Human Fragility Captured by Artist Through Fractured Sculptures

Johannesburg-based artist Regardt van der Meulen continues to explore and exhibit the inherent
fragility of the human body through steel sculptures in a series titled Deconstructed. Much like his past pieces that appear to drip and unravel, his latest collection of fractured forms presents a haunting yet beautiful look at mortality.
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Fairy Tale Architecture from Norway

Have you ever traveled all the way to Norway? What are the things that come to mind when talking about Norway? For some people, it’s been inseparable from Norwegian life like their Vikings, blonde people, particular architecture and majestic fjords. And for some of us, these only remind us of its fairy tales. Check out how these countryside in Norway can look like a picture in a fairy tale.

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When Architects Say No to Trees Cut Down

Most of us are aware of our present environmental condition which is being depleted and much exploited which according to many studies will only lead to significant environmental impact, like global warming, soil loss, water cycle and a decline in biodiversity. But thanks to a particular spectrum, these architects have determined to use real trees to work as a part of the new structure. Just check out these pics.

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Mystical Silence in Sufism Painting by Yudi Yudoyoko

Sufism or Taṣawwuf  (Arabic: التصوف‎‎), which is often defined as “Islamic mysticism”the inward dimension of Islam,or “the phenomenon of mysticism within Islam, is a mystical trend in Islam “characterized … [by particular] values, ritual practices, doctrines and institutions” which began very early on in Islamic history and which represents “the main manifestation and the most important and central crystallization of” mystical practice in Islam.

One of Indonesian artist make several artwork base from “spirit of silence” in Sufism, or commonly same in east spiritual path way call Zen.  Color scheme in 80th and composing object like an artwork in 90th  its visually common base character in Yudi Yudoyoko works.

 

  


  

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Five Modernism Painter Who Discovered Theirs Idea in Japanese Art

  1. Vincent Van Gogh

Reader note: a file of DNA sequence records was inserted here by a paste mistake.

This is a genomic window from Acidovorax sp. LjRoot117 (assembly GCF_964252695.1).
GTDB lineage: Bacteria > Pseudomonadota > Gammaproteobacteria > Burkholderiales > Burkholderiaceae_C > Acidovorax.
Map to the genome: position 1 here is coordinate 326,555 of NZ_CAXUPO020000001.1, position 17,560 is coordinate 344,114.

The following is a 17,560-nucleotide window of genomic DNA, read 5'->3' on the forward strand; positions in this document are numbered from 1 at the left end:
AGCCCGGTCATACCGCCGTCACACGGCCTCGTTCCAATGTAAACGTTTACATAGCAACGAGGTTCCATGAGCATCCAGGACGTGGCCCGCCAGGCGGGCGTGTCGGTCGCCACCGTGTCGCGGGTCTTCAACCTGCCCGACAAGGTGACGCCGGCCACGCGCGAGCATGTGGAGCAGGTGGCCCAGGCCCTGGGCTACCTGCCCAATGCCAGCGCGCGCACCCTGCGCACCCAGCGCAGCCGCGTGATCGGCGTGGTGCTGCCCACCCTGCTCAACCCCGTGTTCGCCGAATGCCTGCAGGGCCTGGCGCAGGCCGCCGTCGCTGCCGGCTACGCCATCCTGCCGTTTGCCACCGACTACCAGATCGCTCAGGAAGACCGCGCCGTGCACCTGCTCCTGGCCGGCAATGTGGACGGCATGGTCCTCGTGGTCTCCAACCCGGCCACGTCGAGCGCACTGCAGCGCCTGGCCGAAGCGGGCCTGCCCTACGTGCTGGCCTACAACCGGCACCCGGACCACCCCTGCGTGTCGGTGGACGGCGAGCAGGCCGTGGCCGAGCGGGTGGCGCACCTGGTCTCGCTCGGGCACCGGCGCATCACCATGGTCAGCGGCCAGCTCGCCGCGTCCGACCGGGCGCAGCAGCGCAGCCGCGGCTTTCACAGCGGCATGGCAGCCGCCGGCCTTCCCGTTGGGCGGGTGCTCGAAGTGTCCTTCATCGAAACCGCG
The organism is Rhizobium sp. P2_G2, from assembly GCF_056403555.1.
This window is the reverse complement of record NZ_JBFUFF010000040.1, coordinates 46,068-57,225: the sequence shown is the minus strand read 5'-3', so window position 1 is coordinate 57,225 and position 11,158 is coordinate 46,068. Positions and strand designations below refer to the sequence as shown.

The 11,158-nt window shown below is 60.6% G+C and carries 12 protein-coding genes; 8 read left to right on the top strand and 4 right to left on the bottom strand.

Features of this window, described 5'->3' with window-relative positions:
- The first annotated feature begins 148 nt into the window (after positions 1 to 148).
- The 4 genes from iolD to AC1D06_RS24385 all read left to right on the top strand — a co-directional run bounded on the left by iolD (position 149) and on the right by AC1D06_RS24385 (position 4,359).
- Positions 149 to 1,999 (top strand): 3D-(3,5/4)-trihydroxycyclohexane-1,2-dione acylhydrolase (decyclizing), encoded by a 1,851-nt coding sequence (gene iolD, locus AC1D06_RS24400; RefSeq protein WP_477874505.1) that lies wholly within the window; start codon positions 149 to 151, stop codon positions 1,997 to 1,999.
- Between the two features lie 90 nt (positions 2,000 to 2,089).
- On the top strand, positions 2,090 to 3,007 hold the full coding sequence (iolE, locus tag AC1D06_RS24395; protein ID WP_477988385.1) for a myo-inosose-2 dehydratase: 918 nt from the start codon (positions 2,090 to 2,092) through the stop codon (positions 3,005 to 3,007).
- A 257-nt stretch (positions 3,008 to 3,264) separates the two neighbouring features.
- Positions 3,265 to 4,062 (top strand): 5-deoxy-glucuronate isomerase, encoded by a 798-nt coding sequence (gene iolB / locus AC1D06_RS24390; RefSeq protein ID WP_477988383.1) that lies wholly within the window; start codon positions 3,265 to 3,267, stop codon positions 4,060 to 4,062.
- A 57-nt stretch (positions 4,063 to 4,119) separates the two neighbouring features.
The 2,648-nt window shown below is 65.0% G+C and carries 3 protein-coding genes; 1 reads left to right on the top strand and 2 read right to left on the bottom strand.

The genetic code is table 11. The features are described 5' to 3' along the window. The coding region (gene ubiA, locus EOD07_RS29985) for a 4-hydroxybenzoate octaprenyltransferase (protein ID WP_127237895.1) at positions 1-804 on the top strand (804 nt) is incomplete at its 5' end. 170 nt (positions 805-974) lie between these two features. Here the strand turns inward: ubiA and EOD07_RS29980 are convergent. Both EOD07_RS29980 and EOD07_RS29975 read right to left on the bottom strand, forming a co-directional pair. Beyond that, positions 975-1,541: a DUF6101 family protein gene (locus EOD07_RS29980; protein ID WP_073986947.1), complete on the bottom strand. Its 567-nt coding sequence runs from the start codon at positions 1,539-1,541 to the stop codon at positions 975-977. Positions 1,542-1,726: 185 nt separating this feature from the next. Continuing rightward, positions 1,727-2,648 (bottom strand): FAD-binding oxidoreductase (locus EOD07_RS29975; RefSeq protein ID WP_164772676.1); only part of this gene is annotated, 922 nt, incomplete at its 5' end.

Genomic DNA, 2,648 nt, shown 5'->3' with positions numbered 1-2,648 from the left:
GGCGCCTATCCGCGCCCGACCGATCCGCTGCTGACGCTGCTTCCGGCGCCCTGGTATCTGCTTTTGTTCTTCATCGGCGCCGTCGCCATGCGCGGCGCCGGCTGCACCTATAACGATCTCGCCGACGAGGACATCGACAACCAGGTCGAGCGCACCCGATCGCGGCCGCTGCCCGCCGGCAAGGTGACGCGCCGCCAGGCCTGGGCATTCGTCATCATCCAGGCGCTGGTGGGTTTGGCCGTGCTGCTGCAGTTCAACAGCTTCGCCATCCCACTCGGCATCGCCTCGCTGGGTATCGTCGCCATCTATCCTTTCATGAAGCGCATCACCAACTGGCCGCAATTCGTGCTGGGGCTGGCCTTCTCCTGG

While in Paris, Van Gogh was exposed to a myriad of artistic styles, including the Japanese woodblock print, or “ukiyo-e.” These prints were only made available in the West in the mid-nineteenth century. Van Gogh collected works by Japanese ukiyo-e masters like Hiroshige and Hokusai and claimed these works were as important as works by European artists, like Rubens and Rembrandt. Van Gogh was inspired to create this particular painting by a reproduction of a print by Keisai Eisen that appeared on the May 1886 cover of the magazine Paris Illustré. Van Gogh enlarges Eisen’s image of the courtesan, placing her in a contrasting, golden background bordered by a lush water garden based on the landscapes of other prints he owned.

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King of The Flowers in Abstract Expresionism Poetry

The peony or paeony is a flowering plant in the genus Paeonia, the only genus in the family Paeoniaceae. They are native to Asia, Europe and Western North America. Scientists differ on the number of species that can be distinguished ranging from 25 to 40, although the current consensus is 33 known species. The relationships between the species need to be further clarified.

Most are herbaceous perennial plants 0.25–1 metre (0.82–3.28 ft) tall, but some are woody shrubs 0.25–3.5 metres (0.82–11.48 ft) tall. They have compound, deeply lobed leaves and large, often fragrant flowers, in colors ranging from purple red to white or yellow, in late spring and early summer.

Peonies are among the most popular garden plants in temperate regions. Herbaceous peonies are also sold as cut flower on a large scale, although generally only available in late spring and early summer.

The peony is among the longest-used flowers in Eastern culture. Along with the plum blossom, it is a traditional floral symbol of China, where the Paeonia suffruticosa is called 牡丹 (mǔdān). It is also known as 富貴花 (fùguìhuā) “flower of riches and honour” or 花王 (huawang) “king of the flowers”, and is used symbolically in Chinese art. In 1903, the Qing dynasty declared the peony as the national flower.(wikipedia)

Many artist from long time ago, make several artwork based from idea about beauty of Peonies flower, some of them make in craft, poetry, drawing, painting etc.

In this gold-engraved lacquerwarefood tray from the Song dynasty (960–1279), the two long-tailed birds represent longevity, and the peony seen at the top center represents prosperity

 

Here the artist references Takarai Kikaku whose poem was inspired by the 14th century samurai Kusunoki Masashige:

AH! The Peonies
For which
Kusonoki
Took off his Armour

The noble warrior has put aside his symbols of the arts of war in deference to the beauty of a majestic bloom. And to gaze at beauty is to take off one’s armor and make yourself vulnerable to death and decay.(democraticunderground.com)

 

 

 

 

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